Märten Ross, Undersecretary for Financial Policy and Foreign Relations of the Ministry of Finance, said on Thursday the successful issue of Estonia's long-term bonds has been more reminiscent of the situation when bonds are issued by western European countries.
One of the reasons for the successful issue was good timing, he said, and confirmed the issue is good compared to neighboring countries.
"If there is a comparison, a month ago, a not very distant southern neighbor also issued 10-year bonds. The issue price was 0.8 percent above the comparison base," he said.
"Central to the issue was whether we were valued as Eastern or Western Europe," Ross said. According to him, the current issue was similar to a small bond issue in Western or Central Europe.
A total of 280 international investors wanted to subscribe to bonds worth €7.7 billion. As a result, the Ministry of Finance decided to increase the volume of the bond issue to €1.5 billion from €1 billion.
The largest share of bonds, or 36 percent, was subscribed to by investors from Germany, Austria and Switzerland, followed by investors from the United Kingdom and 16 percent from the Nordic countries. Baltic investors subscribed to 4 percent of bonds.
"The interest was ultimately greater than we hoped or thought. To the end, this distribution is as it should be in cases like this," Ross said.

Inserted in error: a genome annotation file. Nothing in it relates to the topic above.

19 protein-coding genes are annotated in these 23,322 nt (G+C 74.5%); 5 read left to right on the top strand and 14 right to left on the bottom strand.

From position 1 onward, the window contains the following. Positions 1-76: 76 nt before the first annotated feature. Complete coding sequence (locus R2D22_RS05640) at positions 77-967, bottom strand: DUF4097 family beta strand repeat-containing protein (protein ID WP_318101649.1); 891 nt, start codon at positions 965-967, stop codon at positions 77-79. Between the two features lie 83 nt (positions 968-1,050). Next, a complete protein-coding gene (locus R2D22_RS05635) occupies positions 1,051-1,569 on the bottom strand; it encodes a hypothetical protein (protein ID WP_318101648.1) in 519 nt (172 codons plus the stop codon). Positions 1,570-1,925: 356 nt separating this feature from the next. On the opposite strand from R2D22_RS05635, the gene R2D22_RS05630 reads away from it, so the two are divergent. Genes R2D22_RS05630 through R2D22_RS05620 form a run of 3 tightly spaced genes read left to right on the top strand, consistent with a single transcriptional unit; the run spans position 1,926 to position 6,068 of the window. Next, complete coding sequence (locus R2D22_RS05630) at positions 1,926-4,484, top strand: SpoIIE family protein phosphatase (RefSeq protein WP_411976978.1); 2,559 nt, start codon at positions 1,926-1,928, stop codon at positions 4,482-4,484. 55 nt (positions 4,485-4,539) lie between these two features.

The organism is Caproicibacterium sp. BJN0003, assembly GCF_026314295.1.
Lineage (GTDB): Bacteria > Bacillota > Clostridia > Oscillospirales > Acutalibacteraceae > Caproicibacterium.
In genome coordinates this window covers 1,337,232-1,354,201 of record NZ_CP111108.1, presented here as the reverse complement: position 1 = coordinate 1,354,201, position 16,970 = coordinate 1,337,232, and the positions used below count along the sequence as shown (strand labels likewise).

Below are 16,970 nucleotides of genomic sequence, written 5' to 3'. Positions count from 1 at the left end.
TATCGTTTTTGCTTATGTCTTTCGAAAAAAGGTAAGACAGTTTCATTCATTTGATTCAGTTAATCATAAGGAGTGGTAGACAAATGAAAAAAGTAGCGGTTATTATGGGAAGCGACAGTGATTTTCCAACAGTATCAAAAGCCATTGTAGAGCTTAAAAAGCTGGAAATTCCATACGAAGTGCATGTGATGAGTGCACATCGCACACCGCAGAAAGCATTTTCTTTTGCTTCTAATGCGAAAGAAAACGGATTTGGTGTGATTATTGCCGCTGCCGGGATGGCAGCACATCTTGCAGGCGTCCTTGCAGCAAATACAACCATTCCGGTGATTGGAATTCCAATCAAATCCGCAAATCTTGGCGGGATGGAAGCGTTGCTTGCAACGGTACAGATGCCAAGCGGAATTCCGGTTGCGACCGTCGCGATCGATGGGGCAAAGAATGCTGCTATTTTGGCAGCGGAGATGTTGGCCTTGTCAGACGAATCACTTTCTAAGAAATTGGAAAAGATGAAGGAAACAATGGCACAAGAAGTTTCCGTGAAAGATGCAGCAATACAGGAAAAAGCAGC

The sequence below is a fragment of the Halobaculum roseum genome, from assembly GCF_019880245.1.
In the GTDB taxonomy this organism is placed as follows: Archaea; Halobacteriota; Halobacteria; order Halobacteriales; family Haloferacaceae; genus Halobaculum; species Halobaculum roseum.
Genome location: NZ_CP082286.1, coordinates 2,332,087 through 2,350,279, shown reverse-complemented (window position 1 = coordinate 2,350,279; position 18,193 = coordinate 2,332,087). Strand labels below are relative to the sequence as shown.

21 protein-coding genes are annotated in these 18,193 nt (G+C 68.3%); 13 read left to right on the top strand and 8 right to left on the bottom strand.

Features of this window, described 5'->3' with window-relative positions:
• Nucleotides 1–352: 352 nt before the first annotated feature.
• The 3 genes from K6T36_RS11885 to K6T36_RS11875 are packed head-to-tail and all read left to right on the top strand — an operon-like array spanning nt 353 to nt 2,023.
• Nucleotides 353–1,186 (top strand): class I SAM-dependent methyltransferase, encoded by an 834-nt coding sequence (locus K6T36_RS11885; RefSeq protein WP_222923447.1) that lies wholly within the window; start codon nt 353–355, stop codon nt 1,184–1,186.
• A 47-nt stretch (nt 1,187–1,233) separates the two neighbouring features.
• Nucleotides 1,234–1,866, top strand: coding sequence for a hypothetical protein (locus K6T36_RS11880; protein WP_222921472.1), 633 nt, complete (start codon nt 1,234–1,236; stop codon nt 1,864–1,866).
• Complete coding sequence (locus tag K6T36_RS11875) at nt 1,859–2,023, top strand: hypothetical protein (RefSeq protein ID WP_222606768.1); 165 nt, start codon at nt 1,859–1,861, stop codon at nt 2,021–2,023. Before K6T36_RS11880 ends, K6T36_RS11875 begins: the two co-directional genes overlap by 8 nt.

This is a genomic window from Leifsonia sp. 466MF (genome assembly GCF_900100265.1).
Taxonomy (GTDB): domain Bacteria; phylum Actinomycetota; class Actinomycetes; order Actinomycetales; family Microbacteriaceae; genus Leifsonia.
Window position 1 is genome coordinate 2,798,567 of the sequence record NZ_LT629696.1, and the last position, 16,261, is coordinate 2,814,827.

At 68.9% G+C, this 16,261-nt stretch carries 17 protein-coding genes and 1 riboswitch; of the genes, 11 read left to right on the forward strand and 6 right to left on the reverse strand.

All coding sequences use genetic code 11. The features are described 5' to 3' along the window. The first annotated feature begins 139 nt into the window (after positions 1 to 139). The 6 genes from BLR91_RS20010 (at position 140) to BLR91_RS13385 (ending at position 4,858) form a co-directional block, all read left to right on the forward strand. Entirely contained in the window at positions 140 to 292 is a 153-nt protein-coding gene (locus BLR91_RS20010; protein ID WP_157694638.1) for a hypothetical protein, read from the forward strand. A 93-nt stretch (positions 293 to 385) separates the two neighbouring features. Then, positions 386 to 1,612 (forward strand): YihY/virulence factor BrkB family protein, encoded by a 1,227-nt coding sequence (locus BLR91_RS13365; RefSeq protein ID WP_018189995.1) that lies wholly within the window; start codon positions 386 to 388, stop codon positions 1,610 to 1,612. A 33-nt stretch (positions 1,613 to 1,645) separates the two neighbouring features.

Ross said a country the size of Estonia should not issue long-term bonds every year because the state does not need to borrow so much money.
Ross also noted that it is wise to borrow money from different places. In March, the state signed a €750 million loan agreement with the Nordic Investment Bank.
Estonian bond yield is more favorable than Latvia and Lithuania
Minister of Finance Martin Helme (EKRE) said on ETV's "Aktuaalne kaamera" the decision to issue ten-year Estonian bonds for one and a half billion euros was made mainly due to favorable conditions.
The yield on Estonian ten-year bonds is much more favorable than, for example, in Latvia and Lithuania, he said. The yield on Estonian ten-year bonds is 0.235 percent, which is much more favorable than Latvian and Lithuanian bonds.
Peter Priisalm, investment manager at the asset management company Avaron said: "Compared to Latvia and Lithuania, the yields on Latvian and Lithuanian ten-year bonds are around 0.5 percent, which is about 20 to 30 points or 0.2 to 0.3 percentage points higher than the price of a Slovak ten-year bond with a similar credit rating. Ireland has a similar credit rating, with a ten-year bond trading at around 0.15 percent, of which Estonia pays 0.1 percentage point more, which means a lower premium than Latvia-Lithuania compared to Slovakia."
Editor: Helen Wright